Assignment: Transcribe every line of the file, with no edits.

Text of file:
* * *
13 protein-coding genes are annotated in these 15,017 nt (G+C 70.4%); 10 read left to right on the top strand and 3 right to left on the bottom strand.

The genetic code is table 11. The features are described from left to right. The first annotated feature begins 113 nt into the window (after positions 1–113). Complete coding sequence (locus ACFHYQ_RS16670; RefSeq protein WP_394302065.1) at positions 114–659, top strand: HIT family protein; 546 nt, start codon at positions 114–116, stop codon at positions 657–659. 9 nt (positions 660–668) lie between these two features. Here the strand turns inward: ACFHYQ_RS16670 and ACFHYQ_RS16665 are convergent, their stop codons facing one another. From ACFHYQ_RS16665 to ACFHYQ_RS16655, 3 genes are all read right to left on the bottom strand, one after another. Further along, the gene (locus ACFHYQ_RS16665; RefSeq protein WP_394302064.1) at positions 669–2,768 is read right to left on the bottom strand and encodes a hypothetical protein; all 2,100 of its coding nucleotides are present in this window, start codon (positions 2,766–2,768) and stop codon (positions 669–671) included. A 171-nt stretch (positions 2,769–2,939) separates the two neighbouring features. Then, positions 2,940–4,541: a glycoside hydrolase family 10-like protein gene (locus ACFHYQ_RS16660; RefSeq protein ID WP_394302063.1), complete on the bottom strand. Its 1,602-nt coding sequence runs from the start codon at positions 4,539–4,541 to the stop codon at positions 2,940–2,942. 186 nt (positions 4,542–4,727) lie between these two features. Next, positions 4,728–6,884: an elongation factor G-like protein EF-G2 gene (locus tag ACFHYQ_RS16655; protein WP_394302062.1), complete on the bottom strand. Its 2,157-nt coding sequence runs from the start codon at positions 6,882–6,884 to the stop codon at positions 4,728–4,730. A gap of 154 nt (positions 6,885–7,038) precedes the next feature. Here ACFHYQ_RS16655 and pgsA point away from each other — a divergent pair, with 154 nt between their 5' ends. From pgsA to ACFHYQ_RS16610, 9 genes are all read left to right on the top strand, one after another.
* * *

13 protein-coding genes are annotated in these 15,017 nt (G+C 70.4%); 10 read left to right on the top strand and 3 right to left on the bottom strand.

The genetic code is table 11. The features are described from left to right. The first annotated feature begins 113 nt into the window (after positions 1–113). Complete coding sequence (locus ACFHYQ_RS16670; RefSeq protein WP_394302065.1) at positions 114–659, top strand: HIT family protein; 546 nt, start codon at positions 114–116, stop codon at positions 657–659. 9 nt (positions 660–668) lie between these two features. Here the strand turns inward: ACFHYQ_RS16670 and ACFHYQ_RS16665 are convergent, their stop codons facing one another. From ACFHYQ_RS16665 to ACFHYQ_RS16655, 3 genes are all read right to left on the bottom strand, one after another. Further along, the gene (locus ACFHYQ_RS16665; RefSeq protein WP_394302064.1) at positions 669–2,768 is read right to left on the bottom strand and encodes a hypothetical protein; all 2,100 of its coding nucleotides are present in this window, start codon (positions 2,766–2,768) and stop codon (positions 669–671) included. A 171-nt stretch (positions 2,769–2,939) separates the two neighbouring features. Then, positions 2,940–4,541: a glycoside hydrolase family 10-like protein gene (locus ACFHYQ_RS16660; RefSeq protein ID WP_394302063.1), complete on the bottom strand. Its 1,602-nt coding sequence runs from the start codon at positions 4,539–4,541 to the stop codon at positions 2,940–2,942. 186 nt (positions 4,542–4,727) lie between these two features. Next, positions 4,728–6,884: an elongation factor G-like protein EF-G2 gene (locus tag ACFHYQ_RS16655; protein WP_394302062.1), complete on the bottom strand. Its 2,157-nt coding sequence runs from the start codon at positions 6,882–6,884 to the stop codon at positions 4,728–4,730. A gap of 154 nt (positions 6,885–7,038) precedes the next feature. Here ACFHYQ_RS16655 and pgsA point away from each other — a divergent pair, with 154 nt between their 5' ends. From pgsA to ACFHYQ_RS16610, 9 genes are all read left to right on the top strand, one after another.